Evaluating the Cooling Impact of Vegetation in Boston, MA

Project Partner: City of Boston, Fall 2020

Project Summary: Urban greenspace mitigates extreme temperatures via evapotranspiration and shading; however, quantification of vegetation cooling benefits in cities often rely on simple remote sensing greenness indices or tree inventories. In this project, I applied an interdisciplinary framework that combines a novel heat flux model quantifying the spatially explicit supply of cooling from vegetation with a vulnerability index capturing the residential demand for cooling from vegetation as a function of temperature, demographics, and population density. I utilized the framework to evaluate the impact of the planned redevelopment of Melnea Cass Boulevard on the balance of ecosystem service supply/demand. In forecasting the changes in tree population composition over time and space with consideration of the spatial variation in demand along the corridor, I identified regions with a mismatch in supply/demand where small scale design changes to the redevelopment plan would have a large impact on the provision of ecosystem services.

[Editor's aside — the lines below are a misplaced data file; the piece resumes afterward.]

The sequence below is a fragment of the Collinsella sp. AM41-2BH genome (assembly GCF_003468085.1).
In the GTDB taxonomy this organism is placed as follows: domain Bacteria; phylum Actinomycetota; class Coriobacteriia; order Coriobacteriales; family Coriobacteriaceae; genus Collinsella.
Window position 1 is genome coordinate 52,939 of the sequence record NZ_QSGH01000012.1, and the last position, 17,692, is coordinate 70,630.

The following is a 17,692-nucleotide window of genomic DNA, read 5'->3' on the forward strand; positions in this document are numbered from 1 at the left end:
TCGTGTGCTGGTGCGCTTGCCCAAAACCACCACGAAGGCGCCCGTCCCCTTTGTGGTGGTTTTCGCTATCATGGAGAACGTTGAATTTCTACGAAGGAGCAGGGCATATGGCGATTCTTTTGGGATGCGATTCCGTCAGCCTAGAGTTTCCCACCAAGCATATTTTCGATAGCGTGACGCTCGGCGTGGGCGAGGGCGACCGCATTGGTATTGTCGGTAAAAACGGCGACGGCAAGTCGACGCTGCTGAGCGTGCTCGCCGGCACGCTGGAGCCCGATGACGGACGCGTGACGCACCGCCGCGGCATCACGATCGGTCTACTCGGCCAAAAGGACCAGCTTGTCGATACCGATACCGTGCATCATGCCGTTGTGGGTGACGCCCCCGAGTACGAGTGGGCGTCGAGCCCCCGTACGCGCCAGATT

Project Deliverables: Presentation/report on the supply/demand framework, highlighting findings from the Melnea Cass pilot study (link).

 

A map of Boston, MA, showing the geographic distribution of vegetative cooling power.
Cooling power of vegetation (latent heat flux) in Boston, MA. Bluer areas indicate stronger cooling effect of vegetation, including street trees.